ORLANDO, Fla. — One morning recently, a dozen college students stepped out of the bright sunshine into a dimly lit room at the counseling center here at the University of Central Florida. They appeared to have little in common: undergraduates in flip-flops and nose rings, graduate students in interview-ready attire.
But all were drawn to this drop-in workshop: “Anxiety 101.”
As they sat in a circle, a therapist, Nicole Archer, asked: “When you’re anxious, how does it feel?”
“I have a faster heart rate,” whispered one young woman. “I feel panicky,” said another. Sweating. Ragged breathing. Insomnia.
Causes? Schoolwork, they all replied. Money. Relationships. The more they thought about what they had to do, the students said, the more paralyzed they became.
Anxiety has now surpassed depression as the most common mental health diagnosis among college students, though depression, too, is on the rise. More than half of students visiting campus clinics cite anxiety as a health concern, according to a recent study of more than 100,000 students nationwide by the Center for Collegiate Mental Health at Penn State.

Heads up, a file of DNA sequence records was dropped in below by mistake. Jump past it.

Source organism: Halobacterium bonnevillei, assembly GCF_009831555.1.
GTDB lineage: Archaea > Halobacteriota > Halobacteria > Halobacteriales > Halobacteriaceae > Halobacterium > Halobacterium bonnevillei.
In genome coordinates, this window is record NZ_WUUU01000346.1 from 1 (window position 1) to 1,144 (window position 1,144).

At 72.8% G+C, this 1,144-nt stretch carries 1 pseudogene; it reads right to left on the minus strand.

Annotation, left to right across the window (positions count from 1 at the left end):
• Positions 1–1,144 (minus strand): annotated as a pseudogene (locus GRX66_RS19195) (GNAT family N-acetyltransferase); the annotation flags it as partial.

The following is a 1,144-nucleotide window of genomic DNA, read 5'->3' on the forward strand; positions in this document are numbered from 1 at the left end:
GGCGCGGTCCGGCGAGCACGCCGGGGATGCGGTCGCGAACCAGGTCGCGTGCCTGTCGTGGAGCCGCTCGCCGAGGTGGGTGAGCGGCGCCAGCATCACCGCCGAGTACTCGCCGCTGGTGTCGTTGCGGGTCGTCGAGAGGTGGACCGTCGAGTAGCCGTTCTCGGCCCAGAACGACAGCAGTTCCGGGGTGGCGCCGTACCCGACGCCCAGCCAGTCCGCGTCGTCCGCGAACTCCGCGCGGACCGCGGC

Nearly one in six college students has been diagnosed with or treated for anxiety within the last 12 months, according to the annual national survey by the American College Health Association.
The causes range widely, experts say, from mounting academic pressure at earlier ages to overprotective parents to compulsive engagement with social media. Anxiety has always played a role in the developmental drama of a student’s life, but now more students experience anxiety so intense and overwhelming that they are seeking professional counseling.
As students finish a college year during which these cases continued to spike, the consensus among therapists is that treating anxiety has become an enormous challenge for campus mental health centers.